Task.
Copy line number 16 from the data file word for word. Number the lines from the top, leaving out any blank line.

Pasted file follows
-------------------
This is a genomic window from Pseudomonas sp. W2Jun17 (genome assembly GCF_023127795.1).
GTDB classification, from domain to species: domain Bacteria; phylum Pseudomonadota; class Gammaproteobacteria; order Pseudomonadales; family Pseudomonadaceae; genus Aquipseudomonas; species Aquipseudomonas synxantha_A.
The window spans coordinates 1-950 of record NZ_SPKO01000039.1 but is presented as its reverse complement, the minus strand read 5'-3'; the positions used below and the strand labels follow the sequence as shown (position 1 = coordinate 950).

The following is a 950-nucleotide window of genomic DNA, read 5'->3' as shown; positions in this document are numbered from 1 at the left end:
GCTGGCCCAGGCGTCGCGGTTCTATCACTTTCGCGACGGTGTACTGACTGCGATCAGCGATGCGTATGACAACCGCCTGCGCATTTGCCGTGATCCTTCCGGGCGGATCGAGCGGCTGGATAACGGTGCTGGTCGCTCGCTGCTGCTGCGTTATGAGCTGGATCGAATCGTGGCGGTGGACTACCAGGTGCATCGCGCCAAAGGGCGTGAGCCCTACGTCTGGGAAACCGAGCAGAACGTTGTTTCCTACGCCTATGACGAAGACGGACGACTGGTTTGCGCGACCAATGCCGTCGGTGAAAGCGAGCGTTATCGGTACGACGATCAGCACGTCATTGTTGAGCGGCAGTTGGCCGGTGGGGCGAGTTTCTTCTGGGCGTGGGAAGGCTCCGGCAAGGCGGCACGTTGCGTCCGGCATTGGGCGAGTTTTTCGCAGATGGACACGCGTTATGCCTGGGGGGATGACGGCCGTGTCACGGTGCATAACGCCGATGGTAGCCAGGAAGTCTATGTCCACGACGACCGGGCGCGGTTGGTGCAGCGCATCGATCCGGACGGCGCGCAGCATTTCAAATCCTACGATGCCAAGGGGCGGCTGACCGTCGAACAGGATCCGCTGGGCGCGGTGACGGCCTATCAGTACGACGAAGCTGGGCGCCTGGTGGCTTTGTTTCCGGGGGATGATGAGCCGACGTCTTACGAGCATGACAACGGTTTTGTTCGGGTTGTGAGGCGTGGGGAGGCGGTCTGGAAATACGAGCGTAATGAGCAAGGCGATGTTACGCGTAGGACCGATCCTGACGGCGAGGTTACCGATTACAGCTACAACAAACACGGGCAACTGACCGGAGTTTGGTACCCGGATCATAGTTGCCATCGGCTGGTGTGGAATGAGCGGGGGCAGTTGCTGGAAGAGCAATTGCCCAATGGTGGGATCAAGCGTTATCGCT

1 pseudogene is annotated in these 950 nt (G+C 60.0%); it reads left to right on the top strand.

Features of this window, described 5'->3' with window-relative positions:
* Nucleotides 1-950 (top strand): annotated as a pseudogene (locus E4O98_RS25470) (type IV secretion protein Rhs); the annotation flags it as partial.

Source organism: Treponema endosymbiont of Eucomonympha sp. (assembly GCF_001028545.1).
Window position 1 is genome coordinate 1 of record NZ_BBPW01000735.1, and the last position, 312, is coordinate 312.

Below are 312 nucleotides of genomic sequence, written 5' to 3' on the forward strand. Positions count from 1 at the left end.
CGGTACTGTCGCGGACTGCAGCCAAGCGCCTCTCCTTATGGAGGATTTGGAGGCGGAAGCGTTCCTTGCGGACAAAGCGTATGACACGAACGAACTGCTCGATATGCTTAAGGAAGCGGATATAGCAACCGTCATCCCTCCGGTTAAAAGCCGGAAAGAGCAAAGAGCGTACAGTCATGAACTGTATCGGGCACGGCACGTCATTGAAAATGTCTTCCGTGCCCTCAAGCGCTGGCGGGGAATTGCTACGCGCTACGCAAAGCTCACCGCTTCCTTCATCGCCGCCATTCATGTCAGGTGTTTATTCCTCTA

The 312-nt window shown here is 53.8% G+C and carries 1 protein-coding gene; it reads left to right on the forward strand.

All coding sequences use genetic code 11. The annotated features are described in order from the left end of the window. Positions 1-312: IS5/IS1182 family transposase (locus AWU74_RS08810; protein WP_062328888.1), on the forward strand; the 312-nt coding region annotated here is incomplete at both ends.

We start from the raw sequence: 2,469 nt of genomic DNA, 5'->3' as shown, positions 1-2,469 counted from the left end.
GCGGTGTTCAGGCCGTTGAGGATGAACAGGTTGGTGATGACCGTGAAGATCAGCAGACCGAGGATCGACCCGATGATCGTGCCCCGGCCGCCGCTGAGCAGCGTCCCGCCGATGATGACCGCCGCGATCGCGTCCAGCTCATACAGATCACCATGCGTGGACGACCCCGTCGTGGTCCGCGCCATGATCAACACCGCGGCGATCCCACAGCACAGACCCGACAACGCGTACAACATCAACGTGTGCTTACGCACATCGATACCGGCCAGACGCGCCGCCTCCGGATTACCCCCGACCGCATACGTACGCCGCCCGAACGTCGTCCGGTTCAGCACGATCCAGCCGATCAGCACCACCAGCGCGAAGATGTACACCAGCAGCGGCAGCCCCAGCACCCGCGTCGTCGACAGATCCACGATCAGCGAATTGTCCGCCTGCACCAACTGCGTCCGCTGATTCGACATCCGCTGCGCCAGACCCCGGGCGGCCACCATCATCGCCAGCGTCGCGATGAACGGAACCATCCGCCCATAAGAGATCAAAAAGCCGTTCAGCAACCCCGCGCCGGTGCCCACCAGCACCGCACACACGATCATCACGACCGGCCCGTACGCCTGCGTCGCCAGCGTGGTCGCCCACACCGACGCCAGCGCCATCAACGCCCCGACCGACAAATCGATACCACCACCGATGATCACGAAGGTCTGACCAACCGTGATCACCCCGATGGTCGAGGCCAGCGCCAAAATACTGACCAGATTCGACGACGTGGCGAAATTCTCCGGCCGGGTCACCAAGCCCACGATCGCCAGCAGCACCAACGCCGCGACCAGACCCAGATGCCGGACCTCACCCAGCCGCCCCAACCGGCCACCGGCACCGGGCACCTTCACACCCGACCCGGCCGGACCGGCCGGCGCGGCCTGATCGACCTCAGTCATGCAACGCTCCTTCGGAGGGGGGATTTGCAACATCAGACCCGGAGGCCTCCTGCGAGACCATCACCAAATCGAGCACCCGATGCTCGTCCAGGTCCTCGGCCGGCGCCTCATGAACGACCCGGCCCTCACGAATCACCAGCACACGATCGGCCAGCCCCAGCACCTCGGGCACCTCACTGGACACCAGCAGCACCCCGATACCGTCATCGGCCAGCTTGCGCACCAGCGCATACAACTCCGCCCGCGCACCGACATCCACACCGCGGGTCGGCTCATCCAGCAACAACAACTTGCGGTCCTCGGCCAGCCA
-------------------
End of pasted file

GCGGTGTTCAGGCCGTTGAGGATGAACAGGTTGGTGATGACCGTGAAGATCAGCAGACCGAGGATCGACCCGATGATCGTGCCCCGGCCGCCGCTGAGCAGCGTCCCGCCGATGATGACCGCCGCGATCGCGTCCAGCTCATACAGATCACCATGCGTGGACGACCCCGTCGTGGTCCGCGCCATGATCAACACCGCGGCGATCCCACAGCACAGACCCGACAACGCGTACAACATCAACGTGTGCTTACGCACATCGATACCGGCCAGACGCGCCGCCTCCGGATTACCCCCGACCGCATACGTACGCCGCCCGAACGTCGTCCGGTTCAGCACGATCCAGCCGATCAGCACCACCAGCGCGAAGATGTACACCAGCAGCGGCAGCCCCAGCACCCGCGTCGTCGACAGATCCACGATCAGCGAATTGTCCGCCTGCACCAACTGCGTCCGCTGATTCGACATCCGCTGCGCCAGACCCCGGGCGGCCACCATCATCGCCAGCGTCGCGATGAACGGAACCATCCGCCCATAAGAGATCAAAAAGCCGTTCAGCAACCCCGCGCCGGTGCCCACCAGCACCGCACACACGATCATCACGACCGGCCCGTACGCCTGCGTCGCCAGCGTGGTCGCCCACACCGACGCCAGCGCCATCAACGCCCCGACCGACAAATCGATACCACCACCGATGATCACGAAGGTCTGACCAACCGTGATCACCCCGATGGTCGAGGCCAGCGCCAAAATACTGACCAGATTCGACGACGTGGCGAAATTCTCCGGCCGGGTCACCAAGCCCACGATCGCCAGCAGCACCAACGCCGCGACCAGACCCAGATGCCGGACCTCACCCAGCCGCCCCAACCGGCCACCGGCACCGGGCACCTTCACACCCGACCCGGCCGGACCGGCCGGCGCGGCCTGATCGACCTCAGTCATGCAACGCTCCTTCGGAGGGGGGATTTGCAACATCAGACCCGGAGGCCTCCTGCGAGACCATCACCAAATCGAGCACCCGATGCTCGTCCAGGTCCTCGGCCGGCGCCTCATGAACGACCCGGCCCTCACGAATCACCAGCACACGATCGGCCAGCCCCAGCACCTCGGGCACCTCACTGGACACCAGCAGCACCCCGATACCGTCATCGGCCAGCTTGCGCACCAGCGCATACAACTCCGCCCGCGCACCGACATCCACACCGCGGGTCGGCTCATCCAGCAACAACAACTTGCGGTCCTCGGCCAGCCA